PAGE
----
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Study Uncovers Ethnic Differences in Cognition and Age in People Diagnosed with Dementia

In an International Journal of Geriatric Psychiatry study of individuals diagnosed with dementia in the United Kingdom, people from minority ethnic backgrounds (Asian and Black patients) had lower cognitive scores and were younger when they were diagnosed with dementia than White patients. 

Thursday, January 24, 2019 12:01 am EST
"This study is the first to investigate age and cognitive impairment at the time of dementia diagnosis in South Asians. The earlier age at diagnosis indicates that dementia prevalence in South Asians is likely to be higher in this group than in the White British population"

In an International Journal of Geriatric Psychiatry study of individuals diagnosed with dementia in the United Kingdom, people from minority ethnic backgrounds (Asian and Black patients) had lower cognitive scores and were younger when they were diagnosed with dementia than White patients. 

The study used data from electronic health records and included 9,380 White patients, 642 Asian patients, and 2,008 Black patients who were diagnosed with dementia in two London mental health trusts between 2008 and 2016.

The study’s authors noted that there is a need to understand these inequalities, to see if dementia prevention initiatives should be tailored by ethnic group and to ensure dementia diagnosis across all ethnic groups is obtained as early as possible.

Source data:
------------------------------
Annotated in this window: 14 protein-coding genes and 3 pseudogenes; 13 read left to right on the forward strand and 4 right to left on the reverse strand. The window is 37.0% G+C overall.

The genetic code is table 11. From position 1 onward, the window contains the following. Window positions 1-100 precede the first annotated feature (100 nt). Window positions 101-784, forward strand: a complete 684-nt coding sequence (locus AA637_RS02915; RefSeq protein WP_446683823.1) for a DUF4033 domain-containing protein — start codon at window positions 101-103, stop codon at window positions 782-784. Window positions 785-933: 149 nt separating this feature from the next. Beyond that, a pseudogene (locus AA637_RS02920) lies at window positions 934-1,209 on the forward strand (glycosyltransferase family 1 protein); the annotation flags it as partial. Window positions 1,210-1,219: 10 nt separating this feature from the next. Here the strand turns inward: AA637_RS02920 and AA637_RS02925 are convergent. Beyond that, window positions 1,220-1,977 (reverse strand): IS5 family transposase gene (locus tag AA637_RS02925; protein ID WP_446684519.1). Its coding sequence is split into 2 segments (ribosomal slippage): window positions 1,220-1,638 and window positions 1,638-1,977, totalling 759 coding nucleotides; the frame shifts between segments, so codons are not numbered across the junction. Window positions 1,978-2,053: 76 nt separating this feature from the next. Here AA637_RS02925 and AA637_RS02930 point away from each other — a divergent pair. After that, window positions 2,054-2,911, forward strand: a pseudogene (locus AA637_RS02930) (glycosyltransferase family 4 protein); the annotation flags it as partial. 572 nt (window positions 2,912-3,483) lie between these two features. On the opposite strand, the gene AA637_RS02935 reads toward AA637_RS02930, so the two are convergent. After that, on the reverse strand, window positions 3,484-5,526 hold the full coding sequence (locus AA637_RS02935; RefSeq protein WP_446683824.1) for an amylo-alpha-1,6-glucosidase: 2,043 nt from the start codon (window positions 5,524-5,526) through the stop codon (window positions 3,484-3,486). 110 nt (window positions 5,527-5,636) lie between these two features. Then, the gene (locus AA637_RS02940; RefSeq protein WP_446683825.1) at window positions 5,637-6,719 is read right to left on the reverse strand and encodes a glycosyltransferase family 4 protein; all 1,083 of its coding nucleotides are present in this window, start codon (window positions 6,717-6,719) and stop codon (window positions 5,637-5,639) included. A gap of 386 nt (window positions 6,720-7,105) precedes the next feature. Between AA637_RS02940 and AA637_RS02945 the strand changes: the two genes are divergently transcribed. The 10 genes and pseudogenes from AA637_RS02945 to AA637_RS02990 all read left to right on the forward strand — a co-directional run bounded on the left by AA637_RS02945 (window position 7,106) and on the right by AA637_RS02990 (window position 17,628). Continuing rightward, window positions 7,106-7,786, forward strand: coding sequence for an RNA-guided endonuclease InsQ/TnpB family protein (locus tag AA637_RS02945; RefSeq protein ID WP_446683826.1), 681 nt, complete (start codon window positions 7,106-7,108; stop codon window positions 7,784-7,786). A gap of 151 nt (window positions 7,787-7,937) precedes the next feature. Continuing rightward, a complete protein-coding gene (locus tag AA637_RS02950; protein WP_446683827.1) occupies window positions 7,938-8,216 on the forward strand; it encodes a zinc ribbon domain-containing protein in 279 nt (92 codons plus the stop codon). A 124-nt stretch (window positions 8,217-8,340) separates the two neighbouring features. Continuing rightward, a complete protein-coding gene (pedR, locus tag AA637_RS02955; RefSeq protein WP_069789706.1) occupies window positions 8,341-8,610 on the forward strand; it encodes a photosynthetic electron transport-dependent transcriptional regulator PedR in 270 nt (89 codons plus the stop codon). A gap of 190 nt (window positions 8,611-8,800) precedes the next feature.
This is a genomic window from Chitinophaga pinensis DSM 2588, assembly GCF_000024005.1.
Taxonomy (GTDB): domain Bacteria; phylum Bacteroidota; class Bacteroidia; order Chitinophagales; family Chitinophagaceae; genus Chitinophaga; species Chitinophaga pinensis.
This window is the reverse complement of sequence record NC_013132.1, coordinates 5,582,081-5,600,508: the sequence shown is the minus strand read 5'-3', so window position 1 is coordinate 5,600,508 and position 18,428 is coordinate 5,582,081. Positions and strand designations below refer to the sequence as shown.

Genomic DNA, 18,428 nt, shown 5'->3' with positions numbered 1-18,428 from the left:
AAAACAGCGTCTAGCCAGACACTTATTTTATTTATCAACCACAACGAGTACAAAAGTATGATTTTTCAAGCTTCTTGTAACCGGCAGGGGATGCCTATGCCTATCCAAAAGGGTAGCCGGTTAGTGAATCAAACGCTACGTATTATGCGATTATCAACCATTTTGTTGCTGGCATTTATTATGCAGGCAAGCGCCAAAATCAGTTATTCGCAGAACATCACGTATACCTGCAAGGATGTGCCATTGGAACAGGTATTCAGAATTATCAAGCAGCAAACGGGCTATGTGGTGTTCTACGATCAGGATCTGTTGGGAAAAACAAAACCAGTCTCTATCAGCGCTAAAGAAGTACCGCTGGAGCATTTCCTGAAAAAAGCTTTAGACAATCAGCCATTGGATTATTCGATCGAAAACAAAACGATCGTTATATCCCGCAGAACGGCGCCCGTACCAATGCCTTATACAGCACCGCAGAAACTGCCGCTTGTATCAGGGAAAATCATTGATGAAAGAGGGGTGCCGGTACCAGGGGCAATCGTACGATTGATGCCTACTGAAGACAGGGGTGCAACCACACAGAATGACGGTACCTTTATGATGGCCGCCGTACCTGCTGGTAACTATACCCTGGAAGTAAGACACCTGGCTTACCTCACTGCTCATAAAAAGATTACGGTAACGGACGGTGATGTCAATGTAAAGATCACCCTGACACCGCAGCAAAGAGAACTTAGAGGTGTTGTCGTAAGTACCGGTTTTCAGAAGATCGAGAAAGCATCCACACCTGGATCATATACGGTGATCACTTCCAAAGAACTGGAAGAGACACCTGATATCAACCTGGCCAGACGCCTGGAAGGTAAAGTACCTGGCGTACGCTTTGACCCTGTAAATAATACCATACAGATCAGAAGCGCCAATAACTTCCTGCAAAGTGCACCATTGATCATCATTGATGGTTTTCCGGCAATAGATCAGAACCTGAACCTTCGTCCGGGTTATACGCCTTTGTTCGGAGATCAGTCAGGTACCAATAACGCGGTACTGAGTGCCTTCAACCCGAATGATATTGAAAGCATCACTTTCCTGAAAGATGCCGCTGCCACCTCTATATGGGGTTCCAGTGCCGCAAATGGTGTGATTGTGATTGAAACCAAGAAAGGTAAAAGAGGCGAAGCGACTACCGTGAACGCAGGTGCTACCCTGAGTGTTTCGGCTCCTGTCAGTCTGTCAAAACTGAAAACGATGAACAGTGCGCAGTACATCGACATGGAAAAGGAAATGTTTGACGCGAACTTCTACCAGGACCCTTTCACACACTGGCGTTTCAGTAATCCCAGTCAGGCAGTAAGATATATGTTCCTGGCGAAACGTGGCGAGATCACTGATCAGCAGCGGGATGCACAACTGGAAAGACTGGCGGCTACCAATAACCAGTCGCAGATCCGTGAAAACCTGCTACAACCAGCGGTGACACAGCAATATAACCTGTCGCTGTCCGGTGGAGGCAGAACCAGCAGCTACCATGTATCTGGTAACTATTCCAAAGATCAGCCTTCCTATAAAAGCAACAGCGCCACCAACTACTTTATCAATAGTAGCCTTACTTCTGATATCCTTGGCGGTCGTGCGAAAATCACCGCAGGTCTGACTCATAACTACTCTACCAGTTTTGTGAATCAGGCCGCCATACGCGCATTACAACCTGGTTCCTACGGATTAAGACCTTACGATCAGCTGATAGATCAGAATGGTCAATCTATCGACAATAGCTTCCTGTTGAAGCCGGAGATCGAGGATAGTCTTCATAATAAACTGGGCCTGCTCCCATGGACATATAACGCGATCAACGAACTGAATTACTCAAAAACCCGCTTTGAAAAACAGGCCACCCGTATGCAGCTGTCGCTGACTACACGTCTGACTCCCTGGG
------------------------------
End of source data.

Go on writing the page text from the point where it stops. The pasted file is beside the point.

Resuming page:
“This study is the first to investigate age and cognitive impairment at the time of dementia diagnosis in South Asians. The earlier age at diagnosis indicates that dementia prevalence in South Asians is likely to be higher in this group than in the White British population,” said lead author Dr. Naaheed Mukadam, of University College London.

Additional Information

Link to Study: https://onlinelibrary.wiley.com/doi/full/10.1002/gps.5046  

About Journal 

The rapidly increasing world population of aged people has led to a growing need to focus attention on the problems of mental disorder in late life. The aim of the Journal is to communicate the results of original research in the causes, treatment and care of all forms of mental disorder which affect the elderly. The Journal is of interest to psychiatrists, psychologists, social scientists, nurses and others engaged in therapeutic professions, together with general neurobiological researchers.

The Journal provides an international perspective on the important issue of geriatric psychiatry, and contributions are published from countries throughout the world. Topics covered include epidemiology of mental disorders in old age, clinical aetiological research, post-mortem pathological and neurochemical studies, treatment trials and evaluation of geriatric psychiatry services.

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